(Music. -- Frankenstein sinks on a chair; sudden combustion heard, and smoke issues, the door of laboratory breaks to pieces with a loud crash -- red fire within. -- The Monster discovered at door entrance in smoke, which evaporates -- the red flame continues visible. The Monster advances forward, breaks through the balustrade or railing of gallery immediately facing the door of laboratory, jumps on the table beneath, and from thence leaps on the stage, stands in attitude before Frankenstein, who had started up in terror; they gaze for a moment at each other.)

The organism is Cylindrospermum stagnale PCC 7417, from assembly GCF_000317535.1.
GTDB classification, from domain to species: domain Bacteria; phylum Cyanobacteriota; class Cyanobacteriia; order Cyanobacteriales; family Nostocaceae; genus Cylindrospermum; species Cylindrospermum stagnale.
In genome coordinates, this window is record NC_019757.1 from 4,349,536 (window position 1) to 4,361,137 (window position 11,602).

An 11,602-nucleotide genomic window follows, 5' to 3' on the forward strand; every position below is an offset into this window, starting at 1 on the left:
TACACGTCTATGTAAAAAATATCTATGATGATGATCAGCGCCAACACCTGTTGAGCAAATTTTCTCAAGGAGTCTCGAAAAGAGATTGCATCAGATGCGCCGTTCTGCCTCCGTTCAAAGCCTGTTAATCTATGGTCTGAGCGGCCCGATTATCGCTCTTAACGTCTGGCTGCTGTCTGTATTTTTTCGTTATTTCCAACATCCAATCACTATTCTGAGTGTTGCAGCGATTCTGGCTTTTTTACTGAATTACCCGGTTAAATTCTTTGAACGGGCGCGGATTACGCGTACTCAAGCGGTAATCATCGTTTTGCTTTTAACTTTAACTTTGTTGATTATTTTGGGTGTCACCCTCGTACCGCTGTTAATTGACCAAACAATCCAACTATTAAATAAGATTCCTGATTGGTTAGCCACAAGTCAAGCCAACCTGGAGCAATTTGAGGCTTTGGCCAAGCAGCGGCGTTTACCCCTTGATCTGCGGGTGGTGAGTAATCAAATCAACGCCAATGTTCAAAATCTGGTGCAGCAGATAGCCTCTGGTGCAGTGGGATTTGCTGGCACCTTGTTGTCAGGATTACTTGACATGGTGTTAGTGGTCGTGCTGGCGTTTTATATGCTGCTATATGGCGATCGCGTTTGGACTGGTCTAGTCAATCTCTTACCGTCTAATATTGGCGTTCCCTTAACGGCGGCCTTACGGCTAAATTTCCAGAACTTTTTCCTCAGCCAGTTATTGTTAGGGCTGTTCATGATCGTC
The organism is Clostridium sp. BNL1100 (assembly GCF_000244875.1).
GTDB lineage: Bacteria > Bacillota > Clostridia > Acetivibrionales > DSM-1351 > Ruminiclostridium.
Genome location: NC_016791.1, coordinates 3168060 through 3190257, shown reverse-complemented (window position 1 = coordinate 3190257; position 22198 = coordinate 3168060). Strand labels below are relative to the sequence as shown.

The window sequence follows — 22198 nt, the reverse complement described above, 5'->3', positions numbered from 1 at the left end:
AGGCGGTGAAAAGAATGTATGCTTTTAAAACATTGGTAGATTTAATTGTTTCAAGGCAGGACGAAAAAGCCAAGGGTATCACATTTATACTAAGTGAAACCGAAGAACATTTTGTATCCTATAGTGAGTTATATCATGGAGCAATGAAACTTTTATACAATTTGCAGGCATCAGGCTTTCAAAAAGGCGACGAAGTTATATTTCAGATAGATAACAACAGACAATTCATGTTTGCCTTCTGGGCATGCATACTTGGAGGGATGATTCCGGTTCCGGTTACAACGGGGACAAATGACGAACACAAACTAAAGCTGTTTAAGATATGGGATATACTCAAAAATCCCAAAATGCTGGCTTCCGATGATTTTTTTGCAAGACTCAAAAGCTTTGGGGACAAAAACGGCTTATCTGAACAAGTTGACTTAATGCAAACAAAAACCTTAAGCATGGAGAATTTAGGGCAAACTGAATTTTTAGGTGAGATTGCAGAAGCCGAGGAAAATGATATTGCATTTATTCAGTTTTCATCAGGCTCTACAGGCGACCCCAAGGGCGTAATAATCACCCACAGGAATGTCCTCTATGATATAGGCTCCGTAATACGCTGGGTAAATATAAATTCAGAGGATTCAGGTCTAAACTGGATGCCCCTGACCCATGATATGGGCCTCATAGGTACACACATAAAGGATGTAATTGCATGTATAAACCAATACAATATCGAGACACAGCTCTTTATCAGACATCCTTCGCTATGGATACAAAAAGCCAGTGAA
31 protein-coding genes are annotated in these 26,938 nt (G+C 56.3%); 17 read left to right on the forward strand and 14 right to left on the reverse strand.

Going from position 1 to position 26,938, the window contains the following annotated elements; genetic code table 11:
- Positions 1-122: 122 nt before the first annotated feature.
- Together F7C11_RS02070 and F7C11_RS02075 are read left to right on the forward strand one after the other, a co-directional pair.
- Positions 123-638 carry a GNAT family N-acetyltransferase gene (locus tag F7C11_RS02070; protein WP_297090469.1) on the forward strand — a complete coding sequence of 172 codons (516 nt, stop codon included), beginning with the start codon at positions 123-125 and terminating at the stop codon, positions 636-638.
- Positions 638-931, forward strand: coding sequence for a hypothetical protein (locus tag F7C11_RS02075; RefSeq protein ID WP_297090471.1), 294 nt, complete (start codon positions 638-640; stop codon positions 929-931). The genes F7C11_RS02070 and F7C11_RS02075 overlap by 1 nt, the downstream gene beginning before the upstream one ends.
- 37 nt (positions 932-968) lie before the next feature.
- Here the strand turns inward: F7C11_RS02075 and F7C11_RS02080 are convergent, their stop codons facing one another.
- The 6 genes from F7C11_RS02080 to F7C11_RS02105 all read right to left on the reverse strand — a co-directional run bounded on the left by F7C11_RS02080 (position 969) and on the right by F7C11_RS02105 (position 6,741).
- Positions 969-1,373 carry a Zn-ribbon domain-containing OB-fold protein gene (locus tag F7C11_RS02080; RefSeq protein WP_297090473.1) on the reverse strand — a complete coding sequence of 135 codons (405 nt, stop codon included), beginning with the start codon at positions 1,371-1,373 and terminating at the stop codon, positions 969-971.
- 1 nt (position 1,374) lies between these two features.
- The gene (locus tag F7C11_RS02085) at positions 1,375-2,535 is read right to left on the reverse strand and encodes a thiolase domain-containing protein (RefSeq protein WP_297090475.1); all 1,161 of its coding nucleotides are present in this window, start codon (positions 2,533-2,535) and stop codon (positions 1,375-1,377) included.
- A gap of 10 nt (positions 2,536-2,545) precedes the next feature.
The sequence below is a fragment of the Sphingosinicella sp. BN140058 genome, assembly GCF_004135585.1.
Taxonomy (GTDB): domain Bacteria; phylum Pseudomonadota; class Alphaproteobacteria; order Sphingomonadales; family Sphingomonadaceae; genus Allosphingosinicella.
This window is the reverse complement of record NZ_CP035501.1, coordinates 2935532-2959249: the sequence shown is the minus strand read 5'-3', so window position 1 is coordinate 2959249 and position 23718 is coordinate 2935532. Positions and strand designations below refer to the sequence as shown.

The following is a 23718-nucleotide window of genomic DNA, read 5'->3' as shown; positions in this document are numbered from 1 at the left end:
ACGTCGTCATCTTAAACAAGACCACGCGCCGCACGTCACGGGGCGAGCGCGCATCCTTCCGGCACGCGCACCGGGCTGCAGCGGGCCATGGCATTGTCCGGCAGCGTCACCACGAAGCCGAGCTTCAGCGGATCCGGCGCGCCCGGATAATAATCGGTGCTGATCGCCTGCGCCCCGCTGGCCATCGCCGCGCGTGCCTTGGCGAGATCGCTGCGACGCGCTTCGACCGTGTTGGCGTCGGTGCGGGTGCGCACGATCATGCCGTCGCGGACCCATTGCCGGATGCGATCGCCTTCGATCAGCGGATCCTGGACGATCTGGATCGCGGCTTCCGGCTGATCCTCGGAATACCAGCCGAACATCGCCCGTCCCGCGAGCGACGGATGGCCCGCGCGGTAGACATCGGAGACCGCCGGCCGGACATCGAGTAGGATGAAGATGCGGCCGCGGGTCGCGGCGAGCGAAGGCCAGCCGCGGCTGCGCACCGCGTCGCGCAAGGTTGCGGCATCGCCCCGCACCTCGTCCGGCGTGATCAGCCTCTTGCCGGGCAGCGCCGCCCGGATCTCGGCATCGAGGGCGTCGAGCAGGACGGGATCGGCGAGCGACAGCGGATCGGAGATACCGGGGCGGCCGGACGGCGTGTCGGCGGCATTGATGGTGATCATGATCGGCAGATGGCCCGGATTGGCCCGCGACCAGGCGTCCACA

Frank. The horrid corpse to which I have given life!

(Music. -- The Monster looks at Frankenstein most intently, approaches him with gestures of conciliation. Frankenstein retreats round to R.H., the Monster pursuing him.)

Frank. Fiend! dare not to approach me -- avaunt, or dread the fierce vengeance of my arm.

(Music. -- Frankenstein takes the sword from off nail 3 E., points with it at Monster, who snatches the sword, snaps it in two and throws it on stage. The Monster then seizes Frankenstein -- loud thunder heard -- throws him violently on the floor, ascends the staircase, opens the large window on L.H. 3 E., and disappears through the casement. Frankenstein remains motionless on the ground. -- Thunder and lightning until the drop falls.